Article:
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February 1, 2000

9 Min Read
Rapid growth in global electronics: How can U.S. molders participate?

Editor’s note: This report looks at electronics and computer markets from an international viewpoint, albeit with the view of how U.S. molders can participate. A companion look with a domestic slant appears in this month’s Market Focus.

Products based on electronics are the fastest growing product group around the globe. This includes PCs and notebook computers, laser printers and copiers of all types, mobile phones, PDAs, and electronic books. Growth rates of at least 12 percent/year are common, and in many areas of the world growth rates in excess of that have been recorded for the past five years (see Table 1).

Sales of products are not the only thing growing so fast. Injection molders—and that includes many in the United States—producing parts for these products have seen their sales grow at the same rates and in some cases even faster. It is an enormous market; in 1999 consumer electronics, which excludes PCs and related office equipment, reached $82 billion in sales.

Most projections for the next three years call for the average growth of PC sales to exceed 18 percent/year. Some specialty products—such as mobile phones—may grow even faster.

So how can U.S. molders benefit from this growth even more? In the past few years, injection molding in the United States for electronics applications has outperformed every other market segment. Yet many molders supplying components to the electronics industry complain that a surge of lower-cost imports is taking away market opportunities. "It is tougher than ever to compete," says a Texas-based molder of keyboard parts.

Trade data collected by the U.S. Government support this fact: Imports of electronic items—fully or partially assembled—have grown twice as fast as corresponding exports.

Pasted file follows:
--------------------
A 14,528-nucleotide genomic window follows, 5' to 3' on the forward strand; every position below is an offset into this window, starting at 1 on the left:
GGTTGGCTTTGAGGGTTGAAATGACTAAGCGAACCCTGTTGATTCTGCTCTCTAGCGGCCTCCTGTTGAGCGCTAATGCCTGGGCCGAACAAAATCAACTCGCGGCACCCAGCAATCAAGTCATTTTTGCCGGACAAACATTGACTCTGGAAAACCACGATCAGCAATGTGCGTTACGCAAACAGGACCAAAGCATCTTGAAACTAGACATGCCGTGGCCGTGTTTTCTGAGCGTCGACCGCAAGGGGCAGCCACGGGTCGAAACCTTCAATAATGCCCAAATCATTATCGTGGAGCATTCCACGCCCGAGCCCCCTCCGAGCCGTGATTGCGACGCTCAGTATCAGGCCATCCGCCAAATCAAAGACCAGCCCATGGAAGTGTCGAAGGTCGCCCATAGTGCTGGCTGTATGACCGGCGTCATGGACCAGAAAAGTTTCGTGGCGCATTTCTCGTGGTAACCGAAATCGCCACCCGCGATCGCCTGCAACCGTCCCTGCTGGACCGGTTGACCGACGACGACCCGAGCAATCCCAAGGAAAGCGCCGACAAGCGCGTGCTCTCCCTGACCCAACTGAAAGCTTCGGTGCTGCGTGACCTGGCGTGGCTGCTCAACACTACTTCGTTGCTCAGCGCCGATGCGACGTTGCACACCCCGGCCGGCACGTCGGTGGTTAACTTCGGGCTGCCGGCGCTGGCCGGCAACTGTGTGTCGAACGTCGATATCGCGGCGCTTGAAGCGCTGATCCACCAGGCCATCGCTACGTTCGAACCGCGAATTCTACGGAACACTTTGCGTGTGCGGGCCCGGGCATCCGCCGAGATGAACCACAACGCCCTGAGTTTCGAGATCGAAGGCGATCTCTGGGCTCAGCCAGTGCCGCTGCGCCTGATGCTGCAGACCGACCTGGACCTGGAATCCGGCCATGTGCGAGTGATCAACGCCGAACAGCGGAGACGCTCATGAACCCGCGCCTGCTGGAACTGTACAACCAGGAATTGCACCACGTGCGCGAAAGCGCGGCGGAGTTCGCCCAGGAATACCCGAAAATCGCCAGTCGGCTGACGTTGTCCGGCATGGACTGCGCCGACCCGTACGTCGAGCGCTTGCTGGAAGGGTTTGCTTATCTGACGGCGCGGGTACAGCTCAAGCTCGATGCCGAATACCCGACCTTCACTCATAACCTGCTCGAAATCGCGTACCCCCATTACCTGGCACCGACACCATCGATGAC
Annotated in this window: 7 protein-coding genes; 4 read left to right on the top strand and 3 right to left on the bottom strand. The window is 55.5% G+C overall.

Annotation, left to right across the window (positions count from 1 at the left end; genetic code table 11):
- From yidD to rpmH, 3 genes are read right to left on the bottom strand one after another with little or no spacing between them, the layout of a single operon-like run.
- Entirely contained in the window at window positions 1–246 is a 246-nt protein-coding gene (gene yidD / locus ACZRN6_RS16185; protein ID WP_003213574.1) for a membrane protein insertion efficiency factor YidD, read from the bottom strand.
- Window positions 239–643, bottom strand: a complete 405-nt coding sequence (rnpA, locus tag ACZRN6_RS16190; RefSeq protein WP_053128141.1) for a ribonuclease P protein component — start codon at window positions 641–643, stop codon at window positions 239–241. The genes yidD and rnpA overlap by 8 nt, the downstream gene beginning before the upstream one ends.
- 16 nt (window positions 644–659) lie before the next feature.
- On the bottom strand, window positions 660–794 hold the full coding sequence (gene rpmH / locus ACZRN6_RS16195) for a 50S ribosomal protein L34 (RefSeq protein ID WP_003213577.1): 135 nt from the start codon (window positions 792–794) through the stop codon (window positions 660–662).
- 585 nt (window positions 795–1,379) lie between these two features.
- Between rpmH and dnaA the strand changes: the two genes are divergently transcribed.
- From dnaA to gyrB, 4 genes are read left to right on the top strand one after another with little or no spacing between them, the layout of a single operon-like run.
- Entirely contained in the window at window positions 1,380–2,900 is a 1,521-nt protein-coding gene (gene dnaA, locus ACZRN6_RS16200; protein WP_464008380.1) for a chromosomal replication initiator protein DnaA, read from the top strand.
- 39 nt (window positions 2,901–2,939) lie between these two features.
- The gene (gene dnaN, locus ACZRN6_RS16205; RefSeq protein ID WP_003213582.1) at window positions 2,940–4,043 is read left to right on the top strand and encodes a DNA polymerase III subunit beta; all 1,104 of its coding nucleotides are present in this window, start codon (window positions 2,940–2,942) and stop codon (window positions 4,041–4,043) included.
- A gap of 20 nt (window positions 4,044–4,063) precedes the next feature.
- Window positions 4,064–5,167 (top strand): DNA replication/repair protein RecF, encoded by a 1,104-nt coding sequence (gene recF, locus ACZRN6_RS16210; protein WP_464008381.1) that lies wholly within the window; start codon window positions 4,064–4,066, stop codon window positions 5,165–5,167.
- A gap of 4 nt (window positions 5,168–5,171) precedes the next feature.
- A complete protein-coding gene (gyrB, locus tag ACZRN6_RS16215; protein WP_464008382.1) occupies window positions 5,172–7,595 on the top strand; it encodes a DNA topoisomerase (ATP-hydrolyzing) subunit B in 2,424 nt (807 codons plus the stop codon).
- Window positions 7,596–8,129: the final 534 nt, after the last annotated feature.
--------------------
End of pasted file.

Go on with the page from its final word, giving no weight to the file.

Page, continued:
How Suppliers are Selected
We spoke with key buyers for components at powerhouse firms such as Dell, IBM, Hewlett-Packard, Gateway, Motorola, and Nokia. Just how are suppliers of parts selected and what does a molder have to do to be well-positioned for additional business?

The most interesting finding was that the ability to produce parts at low prices is not necessarily the most important factor. While price is clearly a consideration, location and proximity to assembly plants appear far more important. But the most critical requirements—and this was the consistent response from these buyers—are the abilities to change product design very quickly and to be a full partner in bringing new products to market rapidly.

Product life cycles continue to shrink. In the 1995-1998 period, say component buyers, the typical life cycle of a PC or notebook computer was about 14 months. This shrunk to less than eight months in 1999 and may shrink to six months or less in 2000-2003.

The rapid evolution of electronics technology and swiftly shifting consumer demands favor molders that can act as full partners in minimizing the time between product concept development and actual production. Molders working in close contact with moldmakers and machinery suppliers have been performing best in this market. And those molders with the most recent, up-to-date production equipment in terms of molds and secondary assembly operations have also done best.

The fact is that the often brand-new molding plants in countries such as Thailand, Malaysia, Singapore, the Philippines, and Taiwan were selected primarily because their equipment is so new and advanced. Proximity to assembly plants helps as well.

Table 1.
Growthin computers and electronics products, Nov. 1998 to Nov. 1999



South Korea




United States






The Netherlands




United Kingdom




Hong Kong




Where the Market is Going
It may be helpful for molders to look at just where the market is going and position their operations accordingly. U.S. molders have the benefit that the ultimate headquarters of most of the leading electronics firms are in the United States. It is this proximity to decision-making power that should favor them in getting the foot in the door on new products. And molders that have seen their U.S. output grow by more than 20 percent in past years have done just that: They are always ready to do prototype work and always ready to take on development projects that may not be that profitable.

Additionally, major U.S. molding houses have been exporting manufacturing expertise to manufacturing plants in Asia. Often these molders own such plants or have some kind of investment with them.